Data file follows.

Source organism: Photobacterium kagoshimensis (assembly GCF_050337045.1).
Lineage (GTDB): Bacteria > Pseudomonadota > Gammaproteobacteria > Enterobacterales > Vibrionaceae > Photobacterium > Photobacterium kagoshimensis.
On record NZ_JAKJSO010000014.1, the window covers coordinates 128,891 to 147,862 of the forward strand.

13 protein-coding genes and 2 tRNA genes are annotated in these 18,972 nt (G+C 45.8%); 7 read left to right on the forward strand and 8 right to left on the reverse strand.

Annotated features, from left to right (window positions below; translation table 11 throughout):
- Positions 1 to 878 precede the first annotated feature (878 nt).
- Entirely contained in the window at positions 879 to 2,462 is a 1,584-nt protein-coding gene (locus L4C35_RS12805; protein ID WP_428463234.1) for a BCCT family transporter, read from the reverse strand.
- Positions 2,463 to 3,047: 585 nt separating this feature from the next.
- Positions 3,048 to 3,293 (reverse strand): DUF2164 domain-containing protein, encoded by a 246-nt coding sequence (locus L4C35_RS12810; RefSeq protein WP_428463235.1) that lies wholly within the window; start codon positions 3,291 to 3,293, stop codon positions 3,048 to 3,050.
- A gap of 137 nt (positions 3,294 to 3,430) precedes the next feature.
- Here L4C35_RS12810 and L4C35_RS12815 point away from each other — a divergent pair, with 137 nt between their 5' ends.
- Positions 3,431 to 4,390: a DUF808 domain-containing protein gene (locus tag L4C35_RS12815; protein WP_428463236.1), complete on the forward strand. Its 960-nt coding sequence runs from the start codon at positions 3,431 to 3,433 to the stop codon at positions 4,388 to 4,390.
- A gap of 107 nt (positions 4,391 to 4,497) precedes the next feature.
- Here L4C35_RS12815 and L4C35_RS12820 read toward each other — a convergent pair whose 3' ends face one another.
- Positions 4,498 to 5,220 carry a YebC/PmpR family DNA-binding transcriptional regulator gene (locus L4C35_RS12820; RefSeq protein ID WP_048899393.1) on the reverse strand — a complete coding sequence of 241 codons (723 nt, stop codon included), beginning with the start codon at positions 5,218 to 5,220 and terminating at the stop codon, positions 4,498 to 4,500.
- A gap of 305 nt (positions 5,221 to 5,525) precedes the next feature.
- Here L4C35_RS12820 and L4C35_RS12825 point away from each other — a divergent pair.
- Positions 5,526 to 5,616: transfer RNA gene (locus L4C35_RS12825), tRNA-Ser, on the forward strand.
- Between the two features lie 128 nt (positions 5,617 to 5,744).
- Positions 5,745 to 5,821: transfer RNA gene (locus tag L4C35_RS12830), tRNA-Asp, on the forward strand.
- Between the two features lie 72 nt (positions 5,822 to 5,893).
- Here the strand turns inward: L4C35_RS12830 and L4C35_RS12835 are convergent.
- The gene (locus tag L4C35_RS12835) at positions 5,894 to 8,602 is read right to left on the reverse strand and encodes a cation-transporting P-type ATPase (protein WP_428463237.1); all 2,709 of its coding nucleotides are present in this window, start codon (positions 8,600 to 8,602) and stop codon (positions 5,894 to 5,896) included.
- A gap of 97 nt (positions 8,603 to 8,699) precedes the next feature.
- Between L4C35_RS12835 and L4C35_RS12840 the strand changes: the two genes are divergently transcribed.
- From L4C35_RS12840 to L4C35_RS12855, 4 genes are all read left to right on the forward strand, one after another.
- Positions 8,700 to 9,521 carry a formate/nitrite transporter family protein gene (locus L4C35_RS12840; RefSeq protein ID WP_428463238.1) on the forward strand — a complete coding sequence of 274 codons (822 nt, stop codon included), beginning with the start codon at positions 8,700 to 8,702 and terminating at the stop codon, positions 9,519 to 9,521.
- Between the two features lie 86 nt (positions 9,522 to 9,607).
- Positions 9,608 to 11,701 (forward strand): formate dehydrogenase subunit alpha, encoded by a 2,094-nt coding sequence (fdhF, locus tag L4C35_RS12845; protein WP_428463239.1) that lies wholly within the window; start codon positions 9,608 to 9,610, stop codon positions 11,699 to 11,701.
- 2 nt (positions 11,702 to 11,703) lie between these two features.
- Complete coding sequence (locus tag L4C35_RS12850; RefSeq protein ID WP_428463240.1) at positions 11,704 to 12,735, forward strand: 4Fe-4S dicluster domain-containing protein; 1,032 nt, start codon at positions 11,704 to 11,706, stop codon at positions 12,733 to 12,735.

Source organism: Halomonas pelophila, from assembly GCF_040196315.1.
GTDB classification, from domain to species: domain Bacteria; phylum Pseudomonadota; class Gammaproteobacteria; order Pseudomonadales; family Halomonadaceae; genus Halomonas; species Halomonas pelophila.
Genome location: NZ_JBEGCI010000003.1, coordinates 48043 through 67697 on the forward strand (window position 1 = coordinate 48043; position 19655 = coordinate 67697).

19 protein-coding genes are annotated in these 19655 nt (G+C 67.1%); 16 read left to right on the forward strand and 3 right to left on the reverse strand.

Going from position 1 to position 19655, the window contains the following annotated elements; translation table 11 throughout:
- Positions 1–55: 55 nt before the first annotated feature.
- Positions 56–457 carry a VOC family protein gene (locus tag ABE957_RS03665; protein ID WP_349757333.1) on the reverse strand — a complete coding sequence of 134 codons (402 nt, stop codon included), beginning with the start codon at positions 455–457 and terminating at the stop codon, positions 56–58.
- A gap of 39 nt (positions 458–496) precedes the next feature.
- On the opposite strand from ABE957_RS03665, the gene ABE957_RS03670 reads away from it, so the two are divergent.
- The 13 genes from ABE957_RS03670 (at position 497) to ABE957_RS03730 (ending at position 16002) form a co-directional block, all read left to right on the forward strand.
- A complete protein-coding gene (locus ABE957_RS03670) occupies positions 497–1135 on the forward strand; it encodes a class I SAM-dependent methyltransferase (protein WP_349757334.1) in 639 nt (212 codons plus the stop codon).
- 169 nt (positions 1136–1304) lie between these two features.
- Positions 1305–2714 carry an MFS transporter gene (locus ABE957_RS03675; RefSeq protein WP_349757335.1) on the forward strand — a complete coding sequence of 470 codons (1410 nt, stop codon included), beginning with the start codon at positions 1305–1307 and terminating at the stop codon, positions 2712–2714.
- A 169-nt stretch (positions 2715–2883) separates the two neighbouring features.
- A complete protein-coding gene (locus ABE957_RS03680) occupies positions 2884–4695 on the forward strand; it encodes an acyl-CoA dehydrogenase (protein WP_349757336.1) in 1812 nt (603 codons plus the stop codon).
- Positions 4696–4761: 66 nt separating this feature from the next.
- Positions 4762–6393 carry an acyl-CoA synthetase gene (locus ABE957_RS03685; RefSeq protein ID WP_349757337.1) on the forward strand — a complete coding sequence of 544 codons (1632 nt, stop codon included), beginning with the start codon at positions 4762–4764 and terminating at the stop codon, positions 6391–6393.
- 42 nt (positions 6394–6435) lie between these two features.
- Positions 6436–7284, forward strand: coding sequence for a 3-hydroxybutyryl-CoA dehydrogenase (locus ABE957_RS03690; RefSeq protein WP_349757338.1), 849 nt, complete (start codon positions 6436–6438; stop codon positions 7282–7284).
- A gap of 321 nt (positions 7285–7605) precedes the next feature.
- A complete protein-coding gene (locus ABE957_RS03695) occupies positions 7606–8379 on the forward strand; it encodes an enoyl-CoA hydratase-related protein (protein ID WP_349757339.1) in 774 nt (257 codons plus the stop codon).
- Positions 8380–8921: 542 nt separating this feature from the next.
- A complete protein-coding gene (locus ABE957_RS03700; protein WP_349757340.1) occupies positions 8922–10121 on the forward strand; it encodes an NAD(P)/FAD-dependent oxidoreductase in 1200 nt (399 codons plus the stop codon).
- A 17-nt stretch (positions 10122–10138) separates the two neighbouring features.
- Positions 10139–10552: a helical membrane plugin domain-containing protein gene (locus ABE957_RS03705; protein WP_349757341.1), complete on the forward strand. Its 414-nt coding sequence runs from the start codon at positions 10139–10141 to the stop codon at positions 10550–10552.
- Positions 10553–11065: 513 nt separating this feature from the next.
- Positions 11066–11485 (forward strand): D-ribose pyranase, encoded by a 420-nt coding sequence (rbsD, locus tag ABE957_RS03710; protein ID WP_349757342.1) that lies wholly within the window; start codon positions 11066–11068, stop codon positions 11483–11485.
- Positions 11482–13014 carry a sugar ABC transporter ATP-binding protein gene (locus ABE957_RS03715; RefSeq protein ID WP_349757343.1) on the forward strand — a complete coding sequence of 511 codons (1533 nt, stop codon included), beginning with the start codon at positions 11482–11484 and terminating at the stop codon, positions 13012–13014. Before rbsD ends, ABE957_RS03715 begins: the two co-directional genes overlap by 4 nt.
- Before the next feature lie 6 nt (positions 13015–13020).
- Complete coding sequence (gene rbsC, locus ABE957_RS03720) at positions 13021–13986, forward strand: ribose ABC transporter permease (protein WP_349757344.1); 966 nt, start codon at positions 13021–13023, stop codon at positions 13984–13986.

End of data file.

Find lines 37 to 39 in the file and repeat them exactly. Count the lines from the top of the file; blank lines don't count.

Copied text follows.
- Positions 1–55: 55 nt before the first annotated feature.
- Positions 56–457 carry a VOC family protein gene (locus tag ABE957_RS03665; protein ID WP_349757333.1) on the reverse strand — a complete coding sequence of 134 codons (402 nt, stop codon included), beginning with the start codon at positions 455–457 and terminating at the stop codon, positions 56–58.
- A gap of 39 nt (positions 458–496) precedes the next feature.